Founder and Board of Vatican Women’s Magazine Resign

Tags: Currents Brooklyn, NY, Faith, Queens, NY, World News

By Emily Drooby

Lucetta Scaraffia, one of the most prominent women to work at the Vatican, has quit, along with the entire female editorial board of publication she founded.

‘Women Church World’ is the Vatican’s women’s magazine, published monthly by the Vatican’s newspaper, L’Osservatore Romano.

The magazine was created seven years ago under Pope Benedict XVI. Ms. Scaraffia said that until recent, ‘Women Church World’ had editorial independence and support from Pope Benedict and then from Pope Francis.

Scaraffia claimed after a new man took over the L’Osservatore Romano newspaper, there was a campaign to discredit them that increased after her publication denounced the sexual abuse of nuns by clergy. There were also attempts to put the women’s magazine under the direct control of men.

In an interview with the Associated Press, Scaraffia said, “After the attempts to put us under control, came the indirect attempts to delegitimize us…”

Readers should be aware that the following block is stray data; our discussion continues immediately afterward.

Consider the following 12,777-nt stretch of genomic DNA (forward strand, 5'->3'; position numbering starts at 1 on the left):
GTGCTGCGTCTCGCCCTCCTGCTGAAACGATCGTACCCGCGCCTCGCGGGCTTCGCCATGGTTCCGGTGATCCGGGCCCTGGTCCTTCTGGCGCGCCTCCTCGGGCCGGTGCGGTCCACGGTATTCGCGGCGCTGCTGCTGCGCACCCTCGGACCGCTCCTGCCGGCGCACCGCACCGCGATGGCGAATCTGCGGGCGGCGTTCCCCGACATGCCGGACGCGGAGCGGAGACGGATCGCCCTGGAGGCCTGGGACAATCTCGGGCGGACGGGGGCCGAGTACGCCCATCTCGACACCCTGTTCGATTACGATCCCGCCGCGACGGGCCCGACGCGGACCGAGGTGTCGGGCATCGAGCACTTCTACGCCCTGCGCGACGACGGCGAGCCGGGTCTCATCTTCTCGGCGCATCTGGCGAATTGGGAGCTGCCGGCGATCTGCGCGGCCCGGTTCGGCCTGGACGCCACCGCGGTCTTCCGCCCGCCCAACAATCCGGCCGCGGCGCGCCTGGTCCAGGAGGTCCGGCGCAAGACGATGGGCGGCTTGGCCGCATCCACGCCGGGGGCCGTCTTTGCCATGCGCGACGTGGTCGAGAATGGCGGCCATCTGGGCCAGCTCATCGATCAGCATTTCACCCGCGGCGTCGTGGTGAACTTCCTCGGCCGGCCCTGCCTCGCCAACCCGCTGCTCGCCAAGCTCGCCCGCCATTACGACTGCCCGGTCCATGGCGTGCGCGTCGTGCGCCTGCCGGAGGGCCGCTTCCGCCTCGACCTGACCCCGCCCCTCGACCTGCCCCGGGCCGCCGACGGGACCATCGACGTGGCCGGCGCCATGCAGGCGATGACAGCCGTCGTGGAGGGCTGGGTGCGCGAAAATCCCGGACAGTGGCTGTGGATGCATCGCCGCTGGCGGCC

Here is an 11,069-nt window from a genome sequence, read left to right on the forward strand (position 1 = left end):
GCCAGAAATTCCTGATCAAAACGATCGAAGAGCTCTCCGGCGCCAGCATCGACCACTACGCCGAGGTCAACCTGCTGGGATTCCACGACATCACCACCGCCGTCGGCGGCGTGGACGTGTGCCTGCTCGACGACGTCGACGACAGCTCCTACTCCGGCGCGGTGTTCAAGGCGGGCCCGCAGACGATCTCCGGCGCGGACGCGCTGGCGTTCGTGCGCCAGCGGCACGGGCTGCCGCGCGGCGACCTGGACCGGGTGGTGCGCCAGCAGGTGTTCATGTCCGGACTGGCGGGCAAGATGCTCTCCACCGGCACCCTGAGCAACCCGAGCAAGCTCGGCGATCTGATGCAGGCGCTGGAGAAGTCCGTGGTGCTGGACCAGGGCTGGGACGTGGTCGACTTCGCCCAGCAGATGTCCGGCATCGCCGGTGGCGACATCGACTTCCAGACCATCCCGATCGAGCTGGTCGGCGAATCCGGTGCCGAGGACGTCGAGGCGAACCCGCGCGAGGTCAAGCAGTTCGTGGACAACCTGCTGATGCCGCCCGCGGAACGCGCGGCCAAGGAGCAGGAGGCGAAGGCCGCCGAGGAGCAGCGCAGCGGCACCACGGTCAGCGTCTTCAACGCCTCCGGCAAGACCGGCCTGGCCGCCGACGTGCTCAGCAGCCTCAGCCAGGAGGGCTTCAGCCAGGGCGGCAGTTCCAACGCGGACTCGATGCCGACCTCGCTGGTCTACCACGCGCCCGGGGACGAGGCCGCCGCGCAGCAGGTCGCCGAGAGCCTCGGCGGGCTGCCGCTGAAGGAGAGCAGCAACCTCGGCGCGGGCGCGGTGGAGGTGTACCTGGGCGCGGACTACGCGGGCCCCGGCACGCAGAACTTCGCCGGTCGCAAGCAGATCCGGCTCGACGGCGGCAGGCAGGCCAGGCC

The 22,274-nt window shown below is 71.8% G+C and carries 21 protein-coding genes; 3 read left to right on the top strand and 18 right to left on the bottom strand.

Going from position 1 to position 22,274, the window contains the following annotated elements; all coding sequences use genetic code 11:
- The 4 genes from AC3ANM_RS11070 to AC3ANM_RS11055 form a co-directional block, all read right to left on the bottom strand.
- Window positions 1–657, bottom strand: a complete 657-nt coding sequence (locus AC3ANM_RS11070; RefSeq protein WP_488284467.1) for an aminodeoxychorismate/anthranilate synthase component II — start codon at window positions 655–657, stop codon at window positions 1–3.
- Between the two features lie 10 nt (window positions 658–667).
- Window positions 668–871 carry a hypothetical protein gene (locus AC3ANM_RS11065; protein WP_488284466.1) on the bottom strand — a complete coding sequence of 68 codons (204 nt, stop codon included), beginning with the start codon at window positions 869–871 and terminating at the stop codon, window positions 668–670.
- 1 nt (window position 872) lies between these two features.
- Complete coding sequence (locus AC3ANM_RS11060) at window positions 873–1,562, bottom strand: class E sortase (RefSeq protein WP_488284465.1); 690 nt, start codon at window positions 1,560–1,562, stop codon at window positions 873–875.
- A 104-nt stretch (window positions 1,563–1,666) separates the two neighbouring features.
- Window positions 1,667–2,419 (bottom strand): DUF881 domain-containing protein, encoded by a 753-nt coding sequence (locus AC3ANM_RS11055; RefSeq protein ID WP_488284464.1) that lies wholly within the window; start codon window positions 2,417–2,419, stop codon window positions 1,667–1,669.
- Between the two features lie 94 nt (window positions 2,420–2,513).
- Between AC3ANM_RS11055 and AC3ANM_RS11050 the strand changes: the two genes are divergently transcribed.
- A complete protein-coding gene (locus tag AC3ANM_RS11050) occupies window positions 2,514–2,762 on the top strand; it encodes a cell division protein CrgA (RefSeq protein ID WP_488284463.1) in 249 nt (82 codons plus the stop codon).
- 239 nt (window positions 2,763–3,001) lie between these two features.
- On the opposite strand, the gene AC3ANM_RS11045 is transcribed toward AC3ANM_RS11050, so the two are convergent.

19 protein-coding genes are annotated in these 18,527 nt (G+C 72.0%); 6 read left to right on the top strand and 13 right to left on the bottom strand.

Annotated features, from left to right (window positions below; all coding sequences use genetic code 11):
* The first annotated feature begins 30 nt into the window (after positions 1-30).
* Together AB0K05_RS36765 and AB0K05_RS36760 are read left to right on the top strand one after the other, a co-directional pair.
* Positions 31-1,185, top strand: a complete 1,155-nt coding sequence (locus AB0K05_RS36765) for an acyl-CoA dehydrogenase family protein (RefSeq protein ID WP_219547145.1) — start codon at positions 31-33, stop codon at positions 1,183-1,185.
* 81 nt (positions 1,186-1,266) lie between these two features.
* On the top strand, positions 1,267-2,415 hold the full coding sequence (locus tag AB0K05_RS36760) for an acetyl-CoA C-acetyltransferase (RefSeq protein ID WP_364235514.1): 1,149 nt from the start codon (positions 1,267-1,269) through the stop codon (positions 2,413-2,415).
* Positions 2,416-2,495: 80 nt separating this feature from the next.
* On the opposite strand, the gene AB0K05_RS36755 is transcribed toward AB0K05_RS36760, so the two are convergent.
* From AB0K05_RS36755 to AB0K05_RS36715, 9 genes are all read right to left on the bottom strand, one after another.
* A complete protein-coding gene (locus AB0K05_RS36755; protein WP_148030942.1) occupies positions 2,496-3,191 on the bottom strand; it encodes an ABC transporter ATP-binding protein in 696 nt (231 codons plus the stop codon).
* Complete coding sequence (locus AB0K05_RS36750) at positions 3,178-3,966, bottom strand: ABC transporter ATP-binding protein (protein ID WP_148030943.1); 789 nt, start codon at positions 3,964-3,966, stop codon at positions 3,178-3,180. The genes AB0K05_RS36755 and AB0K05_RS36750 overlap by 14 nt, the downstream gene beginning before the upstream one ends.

Further, different articles were written for L’Osservatore Romano, with a quote, “editorial line opposed to ours.”

She said that practice undermined the women’s magazine and its freedom to speak freely.

Pope Francis has frequently urged women receive important roles within the church and was said to be an admirer of the magazine.

Sister Maryann Lopiccolo is the delegate for religious in the Diocese of Brooklyn. She knows what it’s like to be a high-ranking woman working for the church.

Sister Lopiccolo, explained, “And in the seven years it’s been effective and it’s been recognized as the complementary women’s voice in the church. Coming from Vatican publications I think that holds a prestigious place.”

Sister Lopiccolo adding she’s she has always felt valued in the church. She said, “I have never felt disrespected, I have never felt not listened to. I have always been included where I am appropriately included in conversations and planning. So I feel sad, for these women, but for our reality, it’s not something that’s here in our Diocese.”

The resignations were announced in the planned April 1st edition of the magazine and in an open letter to Pope Francis.

Currents News did reach out to Scaraffia for comment but have yet to hear back.

In a statement to the AP, the man in charge of L’Osservatore Romano, Andrea Monda, denied meddling with the magazine, adding he has supported its autonomy.